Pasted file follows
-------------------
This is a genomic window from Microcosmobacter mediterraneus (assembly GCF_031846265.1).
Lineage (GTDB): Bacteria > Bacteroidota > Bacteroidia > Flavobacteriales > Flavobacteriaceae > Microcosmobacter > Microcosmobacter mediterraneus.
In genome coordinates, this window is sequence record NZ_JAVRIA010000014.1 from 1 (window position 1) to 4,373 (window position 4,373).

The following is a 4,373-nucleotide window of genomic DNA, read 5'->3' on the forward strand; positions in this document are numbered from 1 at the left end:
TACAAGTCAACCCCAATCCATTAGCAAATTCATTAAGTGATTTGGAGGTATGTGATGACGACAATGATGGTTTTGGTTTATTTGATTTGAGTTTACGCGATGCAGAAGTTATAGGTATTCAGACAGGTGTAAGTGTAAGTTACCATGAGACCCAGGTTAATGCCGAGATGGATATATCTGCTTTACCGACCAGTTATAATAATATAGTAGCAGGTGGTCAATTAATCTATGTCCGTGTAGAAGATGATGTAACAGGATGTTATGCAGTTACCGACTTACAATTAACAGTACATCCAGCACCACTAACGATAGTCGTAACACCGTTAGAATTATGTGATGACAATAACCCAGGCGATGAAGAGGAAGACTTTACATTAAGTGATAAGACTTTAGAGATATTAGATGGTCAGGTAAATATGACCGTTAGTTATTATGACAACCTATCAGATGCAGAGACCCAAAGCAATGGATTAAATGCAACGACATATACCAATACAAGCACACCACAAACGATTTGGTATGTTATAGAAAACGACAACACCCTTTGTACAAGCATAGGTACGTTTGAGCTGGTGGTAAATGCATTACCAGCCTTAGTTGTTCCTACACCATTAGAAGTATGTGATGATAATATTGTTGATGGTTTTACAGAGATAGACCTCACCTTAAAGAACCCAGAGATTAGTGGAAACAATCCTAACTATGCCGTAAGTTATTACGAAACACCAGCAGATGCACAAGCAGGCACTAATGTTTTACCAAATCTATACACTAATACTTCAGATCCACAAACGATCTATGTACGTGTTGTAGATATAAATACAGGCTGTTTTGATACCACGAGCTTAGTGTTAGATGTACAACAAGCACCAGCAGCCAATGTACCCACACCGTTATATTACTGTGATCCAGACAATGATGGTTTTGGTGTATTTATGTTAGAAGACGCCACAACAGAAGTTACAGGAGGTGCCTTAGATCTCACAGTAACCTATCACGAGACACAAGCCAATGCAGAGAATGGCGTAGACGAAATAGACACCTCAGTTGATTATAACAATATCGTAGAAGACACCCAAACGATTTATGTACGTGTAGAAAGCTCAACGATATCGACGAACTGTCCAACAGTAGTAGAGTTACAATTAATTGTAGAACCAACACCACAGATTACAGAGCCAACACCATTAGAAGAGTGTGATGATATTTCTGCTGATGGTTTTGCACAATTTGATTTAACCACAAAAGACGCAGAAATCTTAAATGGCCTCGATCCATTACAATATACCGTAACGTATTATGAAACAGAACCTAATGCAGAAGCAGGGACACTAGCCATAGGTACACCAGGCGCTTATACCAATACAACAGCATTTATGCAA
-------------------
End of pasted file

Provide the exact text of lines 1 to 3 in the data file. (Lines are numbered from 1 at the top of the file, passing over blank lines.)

This is a genomic window from Microcosmobacter mediterraneus (assembly GCF_031846265.1).
Lineage (GTDB): Bacteria > Bacteroidota > Bacteroidia > Flavobacteriales > Flavobacteriaceae > Microcosmobacter > Microcosmobacter mediterraneus.
In genome coordinates, this window is sequence record NZ_JAVRIA010000014.1 from 1 (window position 1) to 4,373 (window position 4,373).